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Nucleic Acids Res. 2009 Jul;37(13):4234-46. doi: 10.1093/nar/gkp315. Epub 2009 May 13.

Characterization of sINR, a strict version of the Initiator core promoter element.

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  • 1Department of Biological Chemistry, The Weizmann Institute of Science, Rehovot 76100, Israel.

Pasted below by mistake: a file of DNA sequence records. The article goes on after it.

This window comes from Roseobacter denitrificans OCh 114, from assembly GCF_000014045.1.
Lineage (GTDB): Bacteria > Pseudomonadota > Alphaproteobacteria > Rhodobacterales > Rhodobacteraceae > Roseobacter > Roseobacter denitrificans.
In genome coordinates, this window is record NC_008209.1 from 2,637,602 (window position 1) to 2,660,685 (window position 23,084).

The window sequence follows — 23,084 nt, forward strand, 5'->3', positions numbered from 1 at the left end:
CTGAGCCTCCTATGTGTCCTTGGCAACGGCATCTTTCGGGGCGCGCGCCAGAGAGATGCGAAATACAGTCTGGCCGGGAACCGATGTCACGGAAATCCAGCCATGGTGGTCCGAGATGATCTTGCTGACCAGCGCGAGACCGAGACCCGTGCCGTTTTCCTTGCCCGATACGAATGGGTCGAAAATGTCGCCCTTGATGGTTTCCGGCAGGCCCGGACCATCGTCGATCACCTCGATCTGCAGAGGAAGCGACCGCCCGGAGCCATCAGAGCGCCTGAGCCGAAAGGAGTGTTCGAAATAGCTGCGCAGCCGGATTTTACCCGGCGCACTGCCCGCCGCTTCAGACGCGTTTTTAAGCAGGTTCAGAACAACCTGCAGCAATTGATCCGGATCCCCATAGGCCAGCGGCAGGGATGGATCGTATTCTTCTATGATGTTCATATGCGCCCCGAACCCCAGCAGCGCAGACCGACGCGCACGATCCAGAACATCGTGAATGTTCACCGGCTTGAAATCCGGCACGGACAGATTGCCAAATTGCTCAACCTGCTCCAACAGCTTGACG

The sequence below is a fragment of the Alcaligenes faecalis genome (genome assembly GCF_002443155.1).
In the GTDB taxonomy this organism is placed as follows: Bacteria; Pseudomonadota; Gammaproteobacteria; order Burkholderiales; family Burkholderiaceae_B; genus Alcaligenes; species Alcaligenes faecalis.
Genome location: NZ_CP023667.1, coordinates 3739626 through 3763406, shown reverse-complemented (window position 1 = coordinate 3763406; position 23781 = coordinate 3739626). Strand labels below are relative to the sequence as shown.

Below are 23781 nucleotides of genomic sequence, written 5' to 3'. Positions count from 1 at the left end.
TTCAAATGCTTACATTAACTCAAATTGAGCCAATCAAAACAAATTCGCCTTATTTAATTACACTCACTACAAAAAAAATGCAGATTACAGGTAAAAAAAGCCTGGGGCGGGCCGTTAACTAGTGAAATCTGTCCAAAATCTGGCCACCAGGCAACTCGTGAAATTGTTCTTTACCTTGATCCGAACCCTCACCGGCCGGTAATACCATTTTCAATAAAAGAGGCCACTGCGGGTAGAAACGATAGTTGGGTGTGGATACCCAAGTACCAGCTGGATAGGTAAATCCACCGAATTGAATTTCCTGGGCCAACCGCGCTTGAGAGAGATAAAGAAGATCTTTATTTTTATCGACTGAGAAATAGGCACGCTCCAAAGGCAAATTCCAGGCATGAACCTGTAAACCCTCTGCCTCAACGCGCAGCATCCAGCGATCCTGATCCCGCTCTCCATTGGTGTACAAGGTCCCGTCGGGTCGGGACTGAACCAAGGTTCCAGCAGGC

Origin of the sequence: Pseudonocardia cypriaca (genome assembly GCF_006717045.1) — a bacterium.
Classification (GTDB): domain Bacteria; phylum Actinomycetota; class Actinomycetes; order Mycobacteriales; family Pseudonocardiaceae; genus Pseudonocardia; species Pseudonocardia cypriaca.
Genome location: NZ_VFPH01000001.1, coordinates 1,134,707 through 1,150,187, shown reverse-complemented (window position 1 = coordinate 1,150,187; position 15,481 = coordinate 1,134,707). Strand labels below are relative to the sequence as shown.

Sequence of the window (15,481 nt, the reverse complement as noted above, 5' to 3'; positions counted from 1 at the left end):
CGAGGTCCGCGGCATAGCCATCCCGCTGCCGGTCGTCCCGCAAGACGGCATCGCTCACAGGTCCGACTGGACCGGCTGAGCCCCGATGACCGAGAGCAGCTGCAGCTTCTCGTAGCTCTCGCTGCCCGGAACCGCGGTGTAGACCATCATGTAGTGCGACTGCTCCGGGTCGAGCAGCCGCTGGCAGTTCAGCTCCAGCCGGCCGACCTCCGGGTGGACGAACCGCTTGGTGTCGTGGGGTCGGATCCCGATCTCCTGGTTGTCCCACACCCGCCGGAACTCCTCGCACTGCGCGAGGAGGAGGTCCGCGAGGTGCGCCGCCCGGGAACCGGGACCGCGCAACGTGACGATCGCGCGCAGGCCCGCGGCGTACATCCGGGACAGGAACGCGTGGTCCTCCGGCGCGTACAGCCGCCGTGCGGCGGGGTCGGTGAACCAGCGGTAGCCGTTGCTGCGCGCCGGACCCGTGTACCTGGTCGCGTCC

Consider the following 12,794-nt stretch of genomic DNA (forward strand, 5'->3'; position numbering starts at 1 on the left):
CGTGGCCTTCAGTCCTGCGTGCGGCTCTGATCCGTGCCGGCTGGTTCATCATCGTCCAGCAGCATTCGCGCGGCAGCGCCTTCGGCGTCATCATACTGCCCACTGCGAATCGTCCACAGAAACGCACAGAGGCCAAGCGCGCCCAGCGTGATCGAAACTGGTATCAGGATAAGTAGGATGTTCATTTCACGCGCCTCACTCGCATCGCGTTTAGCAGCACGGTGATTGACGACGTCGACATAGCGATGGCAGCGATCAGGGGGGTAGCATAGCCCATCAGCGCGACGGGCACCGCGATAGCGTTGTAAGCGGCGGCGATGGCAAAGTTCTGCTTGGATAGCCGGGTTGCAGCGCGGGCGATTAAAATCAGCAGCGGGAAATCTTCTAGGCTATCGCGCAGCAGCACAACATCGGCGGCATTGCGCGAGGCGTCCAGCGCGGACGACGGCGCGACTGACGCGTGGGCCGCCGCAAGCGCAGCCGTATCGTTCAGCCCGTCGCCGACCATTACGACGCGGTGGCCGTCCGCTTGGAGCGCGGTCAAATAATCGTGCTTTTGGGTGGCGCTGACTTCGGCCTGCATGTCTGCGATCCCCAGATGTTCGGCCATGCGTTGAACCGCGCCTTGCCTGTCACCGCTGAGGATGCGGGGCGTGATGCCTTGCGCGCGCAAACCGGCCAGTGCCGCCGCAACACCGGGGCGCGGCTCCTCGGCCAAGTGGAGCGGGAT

The proximal promoter consists of binding sites for transcription regulators and a core promoter. We identified an overrepresented motif in the proximal promoter of human genes with an Initiator (INR) positional bias. The core of the motif fits the INR consensus but its sequence is more strict and flanked by additional conserved sequences. This strict INR (sINR) is enriched in TATA-less genes that belong to specific functional categories. Analysis of the sINR-containing DHX9 and ATP5F1 genes showed that the entire sINR sequence, including the strict core and the conserved flanking sequences, is important for transcription. A conventional INR sequence could not substitute for DHX9 sINR whereas, sINR could replace a conventional INR. The minimal region required to create the major TSS of the DHX9 promoter includes the sINR and an upstream Sp1 site. In a heterologous context, sINR substituted for the TATA box when positioned downstream to several Sp1 sites. Consistent with that the majority of sINR promoters contain at least one Sp1 site. Thus, sINR is a TATA-less-specific INR that functions in cooperation with Sp1. These findings support the idea that the INR is a family of related core promoter motifs.

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